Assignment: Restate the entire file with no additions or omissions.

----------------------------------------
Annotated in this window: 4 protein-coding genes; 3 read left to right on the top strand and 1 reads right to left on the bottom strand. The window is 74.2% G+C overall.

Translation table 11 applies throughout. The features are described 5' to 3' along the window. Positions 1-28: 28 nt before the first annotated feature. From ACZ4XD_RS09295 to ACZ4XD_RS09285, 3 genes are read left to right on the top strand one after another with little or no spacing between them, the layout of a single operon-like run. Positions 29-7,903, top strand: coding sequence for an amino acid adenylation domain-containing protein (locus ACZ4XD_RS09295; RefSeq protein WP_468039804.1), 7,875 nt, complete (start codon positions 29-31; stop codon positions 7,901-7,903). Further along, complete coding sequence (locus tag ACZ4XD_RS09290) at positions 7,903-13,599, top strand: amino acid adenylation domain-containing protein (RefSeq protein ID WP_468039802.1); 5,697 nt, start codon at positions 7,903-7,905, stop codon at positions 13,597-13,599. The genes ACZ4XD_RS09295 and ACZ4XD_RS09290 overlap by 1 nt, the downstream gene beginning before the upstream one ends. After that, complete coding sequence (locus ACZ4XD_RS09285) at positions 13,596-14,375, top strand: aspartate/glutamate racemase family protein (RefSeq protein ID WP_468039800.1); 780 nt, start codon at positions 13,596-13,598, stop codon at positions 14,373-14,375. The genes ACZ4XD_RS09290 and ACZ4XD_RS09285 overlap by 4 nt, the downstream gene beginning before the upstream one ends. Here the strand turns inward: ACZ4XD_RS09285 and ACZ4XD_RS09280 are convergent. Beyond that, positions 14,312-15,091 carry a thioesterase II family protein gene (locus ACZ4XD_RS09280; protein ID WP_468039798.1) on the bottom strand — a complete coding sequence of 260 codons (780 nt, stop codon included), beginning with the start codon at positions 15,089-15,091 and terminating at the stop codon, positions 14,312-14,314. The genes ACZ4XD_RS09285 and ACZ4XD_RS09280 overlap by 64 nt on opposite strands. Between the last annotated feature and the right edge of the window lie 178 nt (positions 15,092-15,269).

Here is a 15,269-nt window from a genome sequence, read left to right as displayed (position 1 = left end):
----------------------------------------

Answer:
Annotated in this window: 4 protein-coding genes; 3 read left to right on the top strand and 1 reads right to left on the bottom strand. The window is 74.2% G+C overall.

Translation table 11 applies throughout. The features are described 5' to 3' along the window. Positions 1-28: 28 nt before the first annotated feature. From ACZ4XD_RS09295 to ACZ4XD_RS09285, 3 genes are read left to right on the top strand one after another with little or no spacing between them, the layout of a single operon-like run. Positions 29-7,903, top strand: coding sequence for an amino acid adenylation domain-containing protein (locus ACZ4XD_RS09295; RefSeq protein WP_468039804.1), 7,875 nt, complete (start codon positions 29-31; stop codon positions 7,901-7,903). Further along, complete coding sequence (locus tag ACZ4XD_RS09290) at positions 7,903-13,599, top strand: amino acid adenylation domain-containing protein (RefSeq protein ID WP_468039802.1); 5,697 nt, start codon at positions 7,903-7,905, stop codon at positions 13,597-13,599. The genes ACZ4XD_RS09295 and ACZ4XD_RS09290 overlap by 1 nt, the downstream gene beginning before the upstream one ends. After that, complete coding sequence (locus ACZ4XD_RS09285) at positions 13,596-14,375, top strand: aspartate/glutamate racemase family protein (RefSeq protein ID WP_468039800.1); 780 nt, start codon at positions 13,596-13,598, stop codon at positions 14,373-14,375. The genes ACZ4XD_RS09290 and ACZ4XD_RS09285 overlap by 4 nt, the downstream gene beginning before the upstream one ends. Here the strand turns inward: ACZ4XD_RS09285 and ACZ4XD_RS09280 are convergent. Beyond that, positions 14,312-15,091 carry a thioesterase II family protein gene (locus ACZ4XD_RS09280; protein ID WP_468039798.1) on the bottom strand — a complete coding sequence of 260 codons (780 nt, stop codon included), beginning with the start codon at positions 15,089-15,091 and terminating at the stop codon, positions 14,312-14,314. The genes ACZ4XD_RS09285 and ACZ4XD_RS09280 overlap by 64 nt on opposite strands. Between the last annotated feature and the right edge of the window lie 178 nt (positions 15,092-15,269).

Here is a 15,269-nt window from a genome sequence, read left to right as displayed (position 1 = left end):